The Dangers of a Wandering Mind
New research reveals the connection between mind wandering and happiness.
Posted Apr 14, 2016
You may spend up to 50% of your day lost in thought. (1)
To learn more about the wandering mind let’s examine data from a study published in the journal Science by Drs. Matthew Killingsworth and Daniel Gilbert (2).
Thought can be divided into “stimulus-dependent” and “stimulus-independent” thought. Stimulus-dependent thought has an object of focus. Due to the cumbersome nature of the term “stimulus-dependent,” I will instead use the term “focused thought” going forward.
Focused thought is engaged when we work on a mathematical problem, critically review a past event, or when we actively plan for the future. Focused thought is engaged when we closely attend to a particular task such as raking leaves, walking down the street, or simply washing dishes.
Stimulus-independent thought does not have a focus and often wanders from topic to topic heedless of any conscious direction. Let's call it “wandering thought.” Wandering thought uncritically darts from present sensations or emotions, to past events, to imagined future occurrences. Wandering thought is the form that likely consumes up to 50% of your day.
In their study, Drs. Killingsworth and Gilbert revealed that people are happier when engaged in focused thought than when they are engaged in wandering thought, regardless of the focus of their activity. In fact, even typically disagreeable tasks such as commuting or doing housework were associated with greater levels of happiness than any form of wandering thought.
Almost 50% of wandering thought seems to involve pleasant topics while a little more than 25% involves unpleasant topics. However, even a pleasant wandering thought that inserts itself into a given activity does not enhance an individual’s reported happiness. Unfortunately, unpleasant wandering thoughts do tend to decrease a person’s happiness when these thoughts inject themselves into an activity.
A seemingly logical explanation would be that unpleasant wandering thoughts are caused by negative moods. Yet Drs. Killingsworth and Gilbert demonstrated just the opposite, namely that wandering thought seemed to cause negative moods.
Finally, wandering thought was a stronger predictor of a person’s mood than was focused thought and the activity of focus. In other words, it seems that wandering thought may trump focused thought and activity when it comes to happiness.
So what does this all mean?
Wandering thought is a byproduct of evolutionary pressure that honed the human brain into a hypothesis-testing machine. Humans have an amazing capacity to review past information and plan for future situations. Unfortunately, if not handled properly, this machinery can hurt the operator.
In a world awash with distractions, all it takes is a cell phone chirp to derail us from a given task and open the door to wandering thought. Thankfully, there are ways of decreasing wandering thought.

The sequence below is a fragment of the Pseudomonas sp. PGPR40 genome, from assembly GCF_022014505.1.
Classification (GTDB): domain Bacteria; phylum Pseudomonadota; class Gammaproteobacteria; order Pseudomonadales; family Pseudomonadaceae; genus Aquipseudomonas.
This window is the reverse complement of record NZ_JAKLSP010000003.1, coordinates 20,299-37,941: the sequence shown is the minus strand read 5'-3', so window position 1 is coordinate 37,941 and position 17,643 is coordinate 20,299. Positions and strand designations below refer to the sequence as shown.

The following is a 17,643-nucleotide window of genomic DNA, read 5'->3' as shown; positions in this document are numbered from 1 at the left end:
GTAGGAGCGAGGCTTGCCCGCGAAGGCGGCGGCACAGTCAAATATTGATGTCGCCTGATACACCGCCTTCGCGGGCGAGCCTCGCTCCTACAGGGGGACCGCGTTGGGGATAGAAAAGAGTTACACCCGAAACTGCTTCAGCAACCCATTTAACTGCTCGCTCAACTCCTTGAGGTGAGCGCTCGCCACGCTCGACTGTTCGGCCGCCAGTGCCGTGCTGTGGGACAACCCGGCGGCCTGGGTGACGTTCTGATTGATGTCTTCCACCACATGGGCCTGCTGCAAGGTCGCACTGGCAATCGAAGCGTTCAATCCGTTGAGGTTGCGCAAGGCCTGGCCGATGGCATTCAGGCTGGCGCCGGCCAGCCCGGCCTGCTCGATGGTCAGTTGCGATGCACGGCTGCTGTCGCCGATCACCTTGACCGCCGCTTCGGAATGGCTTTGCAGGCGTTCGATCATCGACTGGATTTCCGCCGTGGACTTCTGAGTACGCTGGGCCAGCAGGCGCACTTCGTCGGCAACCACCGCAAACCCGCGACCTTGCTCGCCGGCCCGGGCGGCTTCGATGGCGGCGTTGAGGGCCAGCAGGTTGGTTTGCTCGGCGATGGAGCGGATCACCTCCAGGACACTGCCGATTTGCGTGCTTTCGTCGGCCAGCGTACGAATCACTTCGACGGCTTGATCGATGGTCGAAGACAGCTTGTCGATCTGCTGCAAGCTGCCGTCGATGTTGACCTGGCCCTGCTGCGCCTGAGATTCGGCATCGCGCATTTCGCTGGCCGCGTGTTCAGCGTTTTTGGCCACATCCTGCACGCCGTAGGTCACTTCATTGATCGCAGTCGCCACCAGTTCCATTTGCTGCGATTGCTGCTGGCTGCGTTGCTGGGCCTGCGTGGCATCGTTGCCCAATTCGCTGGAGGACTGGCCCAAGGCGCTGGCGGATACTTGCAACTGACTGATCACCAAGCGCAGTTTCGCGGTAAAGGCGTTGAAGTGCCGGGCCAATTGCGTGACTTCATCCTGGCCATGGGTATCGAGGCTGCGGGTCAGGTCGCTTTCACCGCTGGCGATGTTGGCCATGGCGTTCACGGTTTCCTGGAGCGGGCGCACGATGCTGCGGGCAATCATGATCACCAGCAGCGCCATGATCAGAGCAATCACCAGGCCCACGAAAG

Mindfulness uses the anchor of the present moment to steady a mind buffeted by distractions. There are numerous techniques that allow us to hitch our mind to the respite of a mindfulness anchor.
How many times have you driven, taken the bus, or walked the same route to work? The first few times that you did, you were likely acutely aware of the novel sights, sounds, and smells of your surroundings. But it is likely that these details slowly receded into the backward as the route became routine. You can change this.
The next time that you are walking into work, briefly pause and complete the Five by Five exercise. The Five by Five exercise entails taking mental note of five items as perceived by each of your five senses. The exercise will purposefully engage you in focused thought and help you reconnect with your surroundings.
Another exercise is called the Take Ten. At some point during your day when you are feeling particularly distracted, I would challenge you to pause and take ten deep breaths. The power of this exercise is proportional to the amount of focus that you bring to your breathing. Focus on the cool sensation at the tip of your nose as you slowly inhale, the neutral point between your inhale and exhale, and the warmth upon exhale. (There are many more exercises that use mindfulness to engage focused thought, and I would recommend that the interested reader enter “mindfulness exercises” into his or her search engine of choice.)
Focused thought connects us to the here and now, while wandering thought pulls us away from it. Numerous philosophical traditions across the millennia have recognized the healing power of the present moment. Science is just now beginning to catch up with this ancient wisdom. We need not wait for any further scientific proof.
The next time that you find yourself lost in thought, pause, take a deep breath, and bring yourself back to the present moment. I would venture that you’ll be surprised by the results.
If you have enjoyed this article please visit MindfulnessMD.com to enjoy similar articles.
- Smallwood, J., & Schooler, J. W. (2015). The science of mind wandering: empirically navigating the stream of consciousness. Annual review of psychology, 66, 487-518.
- Killingsworth, M. A., & Gilbert, D. T. (2010). A wandering mind is an unhappy mind. Science, 330(6006), 932-932.
- Mrazek, M. D., Franklin, M. S., Phillips, D. T., Baird, B., & Schooler, J. W. (2013). Mindfulness training improves working memory capacity and GRE performance while reducing mind wandering. Psychological Science.
- Kane, M. J., Brown, L. H., McVay, J. C., Silvia, P. J., Myin-Germeys, I., & Kwapil, T. R. (2007). For whom the mind wanders, and when an experience-sampling study of working memory and executive control in daily life. Psychological science, 18(7), 614-621